By Cheryl Guttman Krader
—Analyses of data from the OASIS study confirm the efficacy of intravitreal ocriplasmin for the treatment of symptomatic vitreomacular traction/vitreomacular adhesion (VMT/VMA) and the importance of proper patient selection, said Peter K. Kaiser, MD.
In addition, OASIS provides reassuring information about the safety of ocriplasmin ((Jetrea, ThromboGenics).
The results, which were presented by Dr. Kaiser, professor of ophthalmology, Cleveland Clinic Lerner College of Medicine, Cleveland, at Retina 2015, showed:
OASIS met its primary endpoint with 41.7% of patients treated with ocriplasmin achieving VMT/VMA resolution at day 28 compared with 6.2% of control subjects (p < 0.001)
The VMT/VMA resolution rate was even higher in ocriplasmin-treated patients without an epiretinal membrane (ERM) present at baseline (50.6%), but only about 13% in those with an ERM present.
A significantly higher proportion of ocriplasmim-treated patients compared with controls achieved a pre-specified level of improvement in quality of life scores at months 6, 12, and 24.
No new safety signals emerged relative to the phase III trial experience
Electroretinogram changes after ocriplasmin injection were transient and not associated with long-term effects on visual acuity.
OASIS enrolled patients with VMT/VMA and BCVA of 20/32 or worse in the study eye who were randomly assigned 2:1 to a single injection of ocriplasmin 0.125 mg or sham. The primary endpoint—proportion of subjects with pharmacological VMT/VMA resolution—was assessed at day 28. Vitrectomy could be performed thereafter if needed, and patients in the sham group were allowed to crossover at month 12.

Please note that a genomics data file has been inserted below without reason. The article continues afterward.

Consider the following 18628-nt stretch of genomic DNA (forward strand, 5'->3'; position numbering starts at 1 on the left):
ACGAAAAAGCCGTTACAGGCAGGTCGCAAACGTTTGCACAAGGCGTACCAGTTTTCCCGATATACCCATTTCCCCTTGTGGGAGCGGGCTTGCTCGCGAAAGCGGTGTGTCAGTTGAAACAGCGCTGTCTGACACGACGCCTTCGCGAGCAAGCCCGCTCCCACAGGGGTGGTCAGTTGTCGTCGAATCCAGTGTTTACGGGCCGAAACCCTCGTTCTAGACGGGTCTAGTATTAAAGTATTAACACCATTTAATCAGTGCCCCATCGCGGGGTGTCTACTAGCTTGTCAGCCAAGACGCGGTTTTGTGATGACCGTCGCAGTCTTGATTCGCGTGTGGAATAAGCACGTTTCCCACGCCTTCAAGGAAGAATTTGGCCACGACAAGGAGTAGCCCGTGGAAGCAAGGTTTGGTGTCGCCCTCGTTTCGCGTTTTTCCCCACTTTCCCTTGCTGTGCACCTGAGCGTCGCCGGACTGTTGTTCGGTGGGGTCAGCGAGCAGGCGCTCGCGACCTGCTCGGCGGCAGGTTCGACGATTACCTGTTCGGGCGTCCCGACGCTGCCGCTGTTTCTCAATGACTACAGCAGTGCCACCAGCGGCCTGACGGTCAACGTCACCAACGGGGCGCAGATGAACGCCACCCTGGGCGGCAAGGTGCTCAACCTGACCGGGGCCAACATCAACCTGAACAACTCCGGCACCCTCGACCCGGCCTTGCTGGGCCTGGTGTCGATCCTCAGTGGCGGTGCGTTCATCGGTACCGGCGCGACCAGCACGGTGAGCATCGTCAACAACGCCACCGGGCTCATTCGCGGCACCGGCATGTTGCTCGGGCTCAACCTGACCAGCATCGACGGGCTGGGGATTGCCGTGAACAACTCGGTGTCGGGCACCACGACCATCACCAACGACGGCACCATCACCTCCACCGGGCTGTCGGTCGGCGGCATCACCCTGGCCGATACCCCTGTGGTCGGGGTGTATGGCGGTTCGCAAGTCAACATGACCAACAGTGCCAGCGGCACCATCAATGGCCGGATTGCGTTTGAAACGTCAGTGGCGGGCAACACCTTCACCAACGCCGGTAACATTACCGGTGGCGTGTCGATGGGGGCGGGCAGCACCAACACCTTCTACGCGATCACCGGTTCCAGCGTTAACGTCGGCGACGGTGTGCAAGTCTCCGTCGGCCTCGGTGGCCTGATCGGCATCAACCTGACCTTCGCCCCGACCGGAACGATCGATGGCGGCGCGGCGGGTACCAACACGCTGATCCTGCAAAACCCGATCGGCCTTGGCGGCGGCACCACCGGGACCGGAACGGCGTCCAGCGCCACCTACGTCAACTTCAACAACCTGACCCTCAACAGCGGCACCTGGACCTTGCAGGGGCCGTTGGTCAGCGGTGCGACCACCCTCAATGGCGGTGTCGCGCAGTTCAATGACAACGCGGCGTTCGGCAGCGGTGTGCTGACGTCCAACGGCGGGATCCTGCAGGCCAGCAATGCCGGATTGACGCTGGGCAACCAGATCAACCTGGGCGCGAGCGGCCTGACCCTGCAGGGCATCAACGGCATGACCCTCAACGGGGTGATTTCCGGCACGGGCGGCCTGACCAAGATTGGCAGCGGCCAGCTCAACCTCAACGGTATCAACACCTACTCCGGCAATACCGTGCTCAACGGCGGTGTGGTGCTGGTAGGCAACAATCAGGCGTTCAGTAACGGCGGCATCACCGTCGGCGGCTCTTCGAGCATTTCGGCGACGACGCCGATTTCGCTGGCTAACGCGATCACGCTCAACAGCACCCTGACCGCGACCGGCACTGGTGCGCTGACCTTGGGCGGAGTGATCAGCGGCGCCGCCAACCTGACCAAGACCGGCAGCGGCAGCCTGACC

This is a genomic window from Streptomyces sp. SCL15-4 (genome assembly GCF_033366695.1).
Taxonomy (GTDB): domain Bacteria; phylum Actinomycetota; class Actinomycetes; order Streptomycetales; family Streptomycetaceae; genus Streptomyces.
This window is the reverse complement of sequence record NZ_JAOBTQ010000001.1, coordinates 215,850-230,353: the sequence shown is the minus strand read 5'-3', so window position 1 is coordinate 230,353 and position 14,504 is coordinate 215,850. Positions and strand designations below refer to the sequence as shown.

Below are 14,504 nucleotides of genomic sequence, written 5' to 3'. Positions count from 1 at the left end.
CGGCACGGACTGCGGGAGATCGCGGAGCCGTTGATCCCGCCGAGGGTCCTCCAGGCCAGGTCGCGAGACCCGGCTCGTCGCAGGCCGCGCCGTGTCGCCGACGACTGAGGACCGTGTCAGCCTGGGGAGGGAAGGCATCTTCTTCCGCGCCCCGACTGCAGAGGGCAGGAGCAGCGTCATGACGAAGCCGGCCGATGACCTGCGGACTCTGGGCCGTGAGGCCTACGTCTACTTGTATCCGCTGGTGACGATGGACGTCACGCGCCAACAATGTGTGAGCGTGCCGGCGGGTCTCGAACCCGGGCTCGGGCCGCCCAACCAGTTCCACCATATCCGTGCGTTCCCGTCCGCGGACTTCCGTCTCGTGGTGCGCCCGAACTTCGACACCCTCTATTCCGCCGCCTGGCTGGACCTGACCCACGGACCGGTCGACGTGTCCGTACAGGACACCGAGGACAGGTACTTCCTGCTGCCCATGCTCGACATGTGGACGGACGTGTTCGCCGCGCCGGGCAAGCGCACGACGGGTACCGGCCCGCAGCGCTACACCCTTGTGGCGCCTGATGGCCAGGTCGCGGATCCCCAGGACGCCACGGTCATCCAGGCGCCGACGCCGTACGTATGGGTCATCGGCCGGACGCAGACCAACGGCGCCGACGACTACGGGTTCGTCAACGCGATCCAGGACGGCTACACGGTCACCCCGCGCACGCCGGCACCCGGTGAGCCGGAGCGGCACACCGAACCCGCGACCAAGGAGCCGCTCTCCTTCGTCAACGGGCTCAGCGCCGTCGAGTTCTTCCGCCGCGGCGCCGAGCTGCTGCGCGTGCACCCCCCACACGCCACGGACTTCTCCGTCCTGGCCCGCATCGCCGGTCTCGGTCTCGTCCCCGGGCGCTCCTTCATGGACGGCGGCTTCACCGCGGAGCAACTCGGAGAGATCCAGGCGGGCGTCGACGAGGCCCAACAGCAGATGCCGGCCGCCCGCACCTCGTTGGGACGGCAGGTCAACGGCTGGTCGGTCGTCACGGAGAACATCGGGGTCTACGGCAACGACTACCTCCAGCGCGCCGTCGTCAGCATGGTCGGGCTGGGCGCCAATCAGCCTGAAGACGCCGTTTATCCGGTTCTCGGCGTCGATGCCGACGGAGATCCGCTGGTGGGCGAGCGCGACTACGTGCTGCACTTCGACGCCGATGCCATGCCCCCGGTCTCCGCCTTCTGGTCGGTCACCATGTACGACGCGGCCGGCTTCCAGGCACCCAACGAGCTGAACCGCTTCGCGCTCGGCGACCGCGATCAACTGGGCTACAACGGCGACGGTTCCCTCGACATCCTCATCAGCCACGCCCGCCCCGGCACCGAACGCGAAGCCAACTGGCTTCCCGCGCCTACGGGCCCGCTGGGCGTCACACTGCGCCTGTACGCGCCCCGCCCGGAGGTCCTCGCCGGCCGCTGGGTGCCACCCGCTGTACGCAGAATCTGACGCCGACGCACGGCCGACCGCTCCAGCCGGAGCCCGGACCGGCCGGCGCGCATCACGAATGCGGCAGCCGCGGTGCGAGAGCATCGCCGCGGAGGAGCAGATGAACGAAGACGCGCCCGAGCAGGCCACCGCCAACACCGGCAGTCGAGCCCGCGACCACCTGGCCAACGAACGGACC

Based on findings in the phase III study, patients who at baseline had a macular hole >400 µm width in the study eye or an epiretinal membrane (ERM) should have been excluded. However, patient eligibility was determined by the investigator, and review of OCT images by the centralized reading center found that about one-fourth of enrolled patients had an ERM and 15% to 20% of patients had a large macular hole >400 µm, noted Dr. Kaiser.
Reviewing other findings from OASIS, Dr. Kaiser pointed out that release of VMT usually occurred by day 28.
“This is important for knowing when to proceed with vitrectomy,” he said.
Similar to what was observed in the phase III study, the rate of VMT/VMA resolution at day 28 after ocriplasmin injection was better in eyes with a focal adhesion (≤1,500 µm microns) than in those with a broader adhesion, and VMA/VMT resolution at day 28 occurred at an almost two-fold higher rate in eyes with subretinal fluid at baseline than those without.
The rate of nonsurgical closure of a full thickness macular hole (FTMH) was two-fold higher in the ocriplasmin group than in the sham controls (30% versus 15.4%), although the difference was not statistically significant. The FTMH closure rate with ocriplasmin treatment was also better in eyes with a smaller versus larger hole.
The safety review showed that visual symptoms, including vitreous floaters and photopsia, were common early after ocriplasmin injection, but resolved rapidly thereafter. In general, treatment-related adverse ocular events resolved within 1 to 3 months.
Dr. Kaiser said that a substudy of full field electroretinogram (ffERG) changes was an important component of the OASIS study.
The results showed a significant change (40%) from baseline occurred in about 40% of ocriplasmin-treated eyes, but also in about 5% of eyes in the control group and in 5% of non-study eyes. Of the ocriplasmin-treated patients with ffERG changes, 94% maintained or gained vision and in 81%, the ffERG changes resolved by the end of the study. The median time to resolution of the ERG changes was 6 months.